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Openness in society an important step in destigmatizing depression

Michele St. Martin
Michele St. Martin

When I decided to take on writing the story about women and depression, “Deeper Than Blue,” that appears in this issue of Minnesota Women’s Press, I thought I was pretty well-versed on the topic — but as I began to work on it, I learned that there was much I did not know.

I had wondered why women are diagnosed so much more often than men. What I learned about the biological causes of depression and how it can affect brain chemistry helped me to correct my own misunderstandings about women and depression.

I had thought that maybe women were diagnosed with depression more often because it was easier for us to talk about emotions. Maybe men were acting out the strong, silent, suck-it-up stereotype, and that’s why they weren’t diagnosed with depression. I had also wondered if perhaps the pharmaceutical companies’ advertising of antidepressants was leading women to seek help that they don’t need, promoting an illness that, though real, was not so prevalent as greedy corporations would have us think.

A pill to perfection?
There may be some of that — certainly there are men who are depressed and need help. There are likely some women who think that swallowing a pill will make their lives perfect. I asked one of the experts I interviewed if women are more likely to think we need an antidepressant because we saw it advertised, and she gave the equivalent of a verbal shrug.

She allowed that, sure, it was possible that women who wanted perfect lives might think a pill could deliver that. She seemed more concerned about the opposite situation: women who struggled with a cultural upbringing that taught them that taking a medication and/or entering therapy to deal with depression makes them weak, that depression is “all in their heads.” And she remarked, unasked, that though she didn’t care for drug companies marketing specific antidepressants, at least seeing those ads helped to destigmatize a serious and life-threatening illness.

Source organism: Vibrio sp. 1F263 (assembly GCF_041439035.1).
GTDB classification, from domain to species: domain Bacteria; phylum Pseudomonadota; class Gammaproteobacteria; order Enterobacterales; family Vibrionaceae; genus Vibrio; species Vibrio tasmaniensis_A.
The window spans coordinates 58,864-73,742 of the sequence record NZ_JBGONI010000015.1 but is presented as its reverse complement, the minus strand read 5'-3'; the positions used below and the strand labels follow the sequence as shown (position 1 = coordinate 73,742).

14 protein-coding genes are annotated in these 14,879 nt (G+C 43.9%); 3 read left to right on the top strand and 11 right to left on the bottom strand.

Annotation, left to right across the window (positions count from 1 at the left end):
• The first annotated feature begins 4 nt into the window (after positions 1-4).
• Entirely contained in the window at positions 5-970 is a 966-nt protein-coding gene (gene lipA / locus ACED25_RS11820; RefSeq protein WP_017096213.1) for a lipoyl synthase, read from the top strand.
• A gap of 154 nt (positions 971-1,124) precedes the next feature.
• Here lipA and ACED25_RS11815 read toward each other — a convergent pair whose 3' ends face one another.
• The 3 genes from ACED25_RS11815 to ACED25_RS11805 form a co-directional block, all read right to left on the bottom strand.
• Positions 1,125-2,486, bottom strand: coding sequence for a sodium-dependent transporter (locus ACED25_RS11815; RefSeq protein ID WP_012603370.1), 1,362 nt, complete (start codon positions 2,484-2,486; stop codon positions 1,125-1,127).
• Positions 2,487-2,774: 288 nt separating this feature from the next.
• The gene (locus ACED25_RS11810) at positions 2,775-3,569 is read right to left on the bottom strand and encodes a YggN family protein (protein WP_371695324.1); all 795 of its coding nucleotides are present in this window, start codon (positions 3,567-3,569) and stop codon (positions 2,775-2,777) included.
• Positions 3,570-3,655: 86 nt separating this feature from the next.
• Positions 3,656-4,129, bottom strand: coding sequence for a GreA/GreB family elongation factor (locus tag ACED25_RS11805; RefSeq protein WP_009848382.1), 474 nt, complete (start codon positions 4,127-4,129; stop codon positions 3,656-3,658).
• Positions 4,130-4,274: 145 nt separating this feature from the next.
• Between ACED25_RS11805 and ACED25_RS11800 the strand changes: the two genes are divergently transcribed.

Those are powerful words, and they are true ones. The openness with which many in our society talk about depression is important because depression is a condition that needs and responds well to treatment. I know this from personal experience.

For most of my adult life, I’ve experienced an ongoing low-level depression (dysthymia), and 11 years ago, I suffered a major depression so severe that one day I collapsed in the bathtub and could not get out without help. I am lucky that I had both a partner who helped me pick up the pieces and get the help I needed, and access to quality health care. I needed to see a therapist three times a week for a while, and ever since, I have been taking antidepressant medication and having the infrequent psychological tune-up. Today I’m doing very well.

Friends were there for me
I am not secretive about my history with depression, and I am glad to discuss my personal experiences if I think it will help someone else. I am lucky to have friends who are able to casually discuss the relative merits of Wellbutrin and Lexapro over coffee. Most of the people with whom I am on intimate terms believe that depression is a treatable illness, no more deserving of stigma than a sprained ankle or breast cancer.

It is other people who I hope will read our story about depression. There are many women whose families don’t understand what they are going through, who think that depression is “all in their heads,” whose cultural backgrounds or religious upbringings frown on treatment. And they are the men who believe that it’s not manly to admit to a mood disorder. And sometimes they are children who can’t verbalize why they feel the way they do. They are people who are ashamed of something that is a medical problem, just like a sprained ankle or strep throat.

Mental illness is isolating. One of the best things you can do if you suspect a friend is experiencing depression is to be there for her. Consistently. Even if she isn’t a lot of fun right now. Your support may mean more than you’ll ever know. It may lead to her treatment and recovery, or even her survival. What better thanks could there be?

Michele St. Martin is the editor of Minnesota Women’s Press.


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Comments (2)

  1. Submitted by John Olson on 10/07/2008 - 07:19 pm.

    Men aren’t supposed to be depressed. They are supposed to be able to “tough it out.” Doesn’t always work out that way.

  2. Submitted by Michele St. Martin on 10/08/2008 - 11:42 am.

    John, I think what you say about our culture’s attitudes about men and depression has some validity. Thanks for posting.

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